Wednesday, March 15, 2017

HAC On Ireland


Okay, it being Saint Patrick’s Day, or at least the day before Saint Patrick’s Day, I suppose now might be a good time for me to respond to the frequent requests I get to talk about Ireland from my own perspective. 

Like Rhodesia, I very seldom talk about Ireland because like Rhodesia, the country I knew no longer exists. I lived there for about five years in the 1980s, when it was for all intents and purposes the last all-White society in Europe. In a way Ireland is yet another White society I was privileged to see and live in the last of before it disappeared, just like Rhodesia under the British raj, and South Africa under apartheid, and my own native-born South under segregation. Bear that in mind. If at times I seem a bit cranky and irasible and impatient to you guys, remember, I saw and lived the old world, a lot of it, before it died, and it was a good world, and there is no excuse for what we did and what we have become. It pisses me off.  

Oh, it was already starting in Ireland, even then. It just started late there because during the 1980s the economy and unemployment were so terrible, and there was nothing there for the foreigners to steal. Almost an entire generation of young people left the country and a lot of them never went back. There were Chinese running hot food takeaways everywhere, with some Chinese gang activity in Limerick of all places, for some reason, and just in the years I was there I noticed a slow increase in the number of black faces in Dublin, but I went back to North Carolina in 1987 before the deluge really started.

I last visited Ireland in 1998 and already Dublin was barely recognizable; Moore Street had become a colony of Nigeria and the TV and other official culture was indistinguishable from any American city as far as political correctness and interracial crap goes; there were posters all over Temple Bar and elsewhere of Kenny the Kid from South Park, who for some reason had become a kind of pop hero. But okay, I’ll cut to the nub here, because what I observed in Ireland during that period definitely had a major effect on my political outlook as well as my writing, specifically the Northwest novels.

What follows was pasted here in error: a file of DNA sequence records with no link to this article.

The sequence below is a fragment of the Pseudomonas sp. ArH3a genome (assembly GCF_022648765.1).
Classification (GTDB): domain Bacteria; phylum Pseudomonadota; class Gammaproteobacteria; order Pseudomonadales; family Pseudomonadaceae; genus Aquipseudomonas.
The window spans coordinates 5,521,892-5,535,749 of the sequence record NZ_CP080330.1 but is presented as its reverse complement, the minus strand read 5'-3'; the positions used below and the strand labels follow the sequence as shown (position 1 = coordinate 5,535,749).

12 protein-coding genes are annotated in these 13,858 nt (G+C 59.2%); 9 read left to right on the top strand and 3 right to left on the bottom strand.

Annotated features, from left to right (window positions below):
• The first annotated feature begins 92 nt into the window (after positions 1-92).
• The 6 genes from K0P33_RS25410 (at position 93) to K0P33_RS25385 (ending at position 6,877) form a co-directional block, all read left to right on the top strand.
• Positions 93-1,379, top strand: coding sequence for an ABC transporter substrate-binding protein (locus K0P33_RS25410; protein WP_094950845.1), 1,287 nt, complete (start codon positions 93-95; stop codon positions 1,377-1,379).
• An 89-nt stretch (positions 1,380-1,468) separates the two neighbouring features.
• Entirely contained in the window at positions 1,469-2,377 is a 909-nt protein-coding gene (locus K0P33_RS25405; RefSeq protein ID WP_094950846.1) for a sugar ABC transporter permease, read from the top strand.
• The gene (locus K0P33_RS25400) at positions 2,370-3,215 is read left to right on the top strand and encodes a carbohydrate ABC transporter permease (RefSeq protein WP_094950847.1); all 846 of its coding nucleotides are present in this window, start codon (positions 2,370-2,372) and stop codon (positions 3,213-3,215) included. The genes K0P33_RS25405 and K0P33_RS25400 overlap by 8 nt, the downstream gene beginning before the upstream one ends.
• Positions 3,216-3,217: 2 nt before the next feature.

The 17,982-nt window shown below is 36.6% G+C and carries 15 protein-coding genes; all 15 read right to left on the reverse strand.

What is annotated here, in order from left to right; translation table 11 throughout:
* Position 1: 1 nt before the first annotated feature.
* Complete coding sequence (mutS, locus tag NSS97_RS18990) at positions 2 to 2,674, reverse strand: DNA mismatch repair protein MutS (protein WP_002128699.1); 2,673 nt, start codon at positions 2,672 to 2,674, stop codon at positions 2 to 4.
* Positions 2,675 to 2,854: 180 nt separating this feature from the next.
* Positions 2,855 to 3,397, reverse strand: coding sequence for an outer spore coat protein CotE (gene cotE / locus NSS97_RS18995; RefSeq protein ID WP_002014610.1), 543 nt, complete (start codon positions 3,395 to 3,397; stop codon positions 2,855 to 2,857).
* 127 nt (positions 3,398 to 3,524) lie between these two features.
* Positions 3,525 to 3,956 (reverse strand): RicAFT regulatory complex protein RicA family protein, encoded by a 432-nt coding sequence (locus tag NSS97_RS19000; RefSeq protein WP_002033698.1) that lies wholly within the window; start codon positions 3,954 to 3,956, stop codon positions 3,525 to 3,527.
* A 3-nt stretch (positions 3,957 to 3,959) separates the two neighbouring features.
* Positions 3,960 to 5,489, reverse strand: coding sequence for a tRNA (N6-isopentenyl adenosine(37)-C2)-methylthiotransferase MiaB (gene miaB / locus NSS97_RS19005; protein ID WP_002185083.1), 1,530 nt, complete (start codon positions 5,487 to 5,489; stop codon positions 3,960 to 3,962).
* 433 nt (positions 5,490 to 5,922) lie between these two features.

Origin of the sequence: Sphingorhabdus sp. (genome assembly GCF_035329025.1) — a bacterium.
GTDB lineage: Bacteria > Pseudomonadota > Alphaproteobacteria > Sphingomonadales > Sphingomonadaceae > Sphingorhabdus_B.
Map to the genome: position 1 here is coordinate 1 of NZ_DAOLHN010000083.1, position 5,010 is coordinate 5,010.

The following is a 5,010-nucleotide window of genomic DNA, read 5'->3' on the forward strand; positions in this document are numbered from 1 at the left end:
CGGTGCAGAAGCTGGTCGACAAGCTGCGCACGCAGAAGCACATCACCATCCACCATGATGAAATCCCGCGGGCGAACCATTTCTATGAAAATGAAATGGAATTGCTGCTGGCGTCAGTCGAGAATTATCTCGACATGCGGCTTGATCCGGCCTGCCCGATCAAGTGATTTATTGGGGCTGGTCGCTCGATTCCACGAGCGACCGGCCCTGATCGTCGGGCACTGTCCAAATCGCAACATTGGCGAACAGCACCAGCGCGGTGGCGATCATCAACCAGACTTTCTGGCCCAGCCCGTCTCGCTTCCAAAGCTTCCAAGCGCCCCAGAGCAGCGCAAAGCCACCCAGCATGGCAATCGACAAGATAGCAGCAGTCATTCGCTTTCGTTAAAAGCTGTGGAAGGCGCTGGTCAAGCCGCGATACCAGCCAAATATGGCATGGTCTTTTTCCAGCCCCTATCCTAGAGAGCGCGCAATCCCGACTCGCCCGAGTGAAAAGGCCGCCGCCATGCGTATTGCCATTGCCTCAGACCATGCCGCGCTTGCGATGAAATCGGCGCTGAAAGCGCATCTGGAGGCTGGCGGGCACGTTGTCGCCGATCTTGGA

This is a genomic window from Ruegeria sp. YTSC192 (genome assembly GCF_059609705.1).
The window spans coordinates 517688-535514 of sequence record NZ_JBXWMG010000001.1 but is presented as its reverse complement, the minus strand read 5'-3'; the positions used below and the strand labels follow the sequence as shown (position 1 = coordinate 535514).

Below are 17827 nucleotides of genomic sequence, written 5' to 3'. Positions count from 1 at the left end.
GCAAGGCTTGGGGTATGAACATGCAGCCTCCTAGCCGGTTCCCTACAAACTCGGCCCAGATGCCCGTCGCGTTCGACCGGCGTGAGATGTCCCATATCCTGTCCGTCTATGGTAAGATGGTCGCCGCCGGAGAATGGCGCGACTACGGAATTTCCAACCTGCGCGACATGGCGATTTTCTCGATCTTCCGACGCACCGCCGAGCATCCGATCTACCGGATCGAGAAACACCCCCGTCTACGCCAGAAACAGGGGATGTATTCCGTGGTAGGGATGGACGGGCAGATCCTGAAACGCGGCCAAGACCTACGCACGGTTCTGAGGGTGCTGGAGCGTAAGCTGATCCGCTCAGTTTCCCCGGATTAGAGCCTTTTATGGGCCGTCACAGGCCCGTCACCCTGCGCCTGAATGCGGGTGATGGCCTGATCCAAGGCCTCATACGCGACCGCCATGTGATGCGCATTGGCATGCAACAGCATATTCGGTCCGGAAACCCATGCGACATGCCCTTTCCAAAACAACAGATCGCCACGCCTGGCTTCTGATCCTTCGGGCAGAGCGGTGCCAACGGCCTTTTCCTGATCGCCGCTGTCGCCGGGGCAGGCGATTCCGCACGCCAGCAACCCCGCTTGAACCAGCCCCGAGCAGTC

Now, bear in mind I am speaking of the 1980s here, when the country was still all White and when the political and social dynamic was different from what it is today. Also, I spent most of my time in the Republic, the 26 Counties; I made a through trips through the North but never spent much time there, and those were and probably still are two very different places. What it’s like over there today I don’t really know, but the first-hand reports I get from the Green Land are not encouraging, put it that way.  

(Uh, you guys understand, don’t you, that all this stuff I’ve been talking about all this time, it can be done? You know that, right? We could accomplish and bring into being  everything I write about in the Northwest novels. Trouble is you guys would actually have to do some things, not just sit there absorbing it all as entertainment.) 

Where was I? Oh, yes, Ireland. Officially the I.R.A. was outlawed in the Republic as well as in the North, but in fact the Provisional I.R.A. more or less used the 26 Counties as a safe house and a staging area for attacks into Ulster, and so long as they behaved themselves while they were in the Republic, the Dublin government pretended they didn’t notice. For a long time in the 60s and 70s there was a kind of equipoise between the Leinster House régime and the Provos.; the way it was explained to  me was that “Neither side wants what the other can dish out."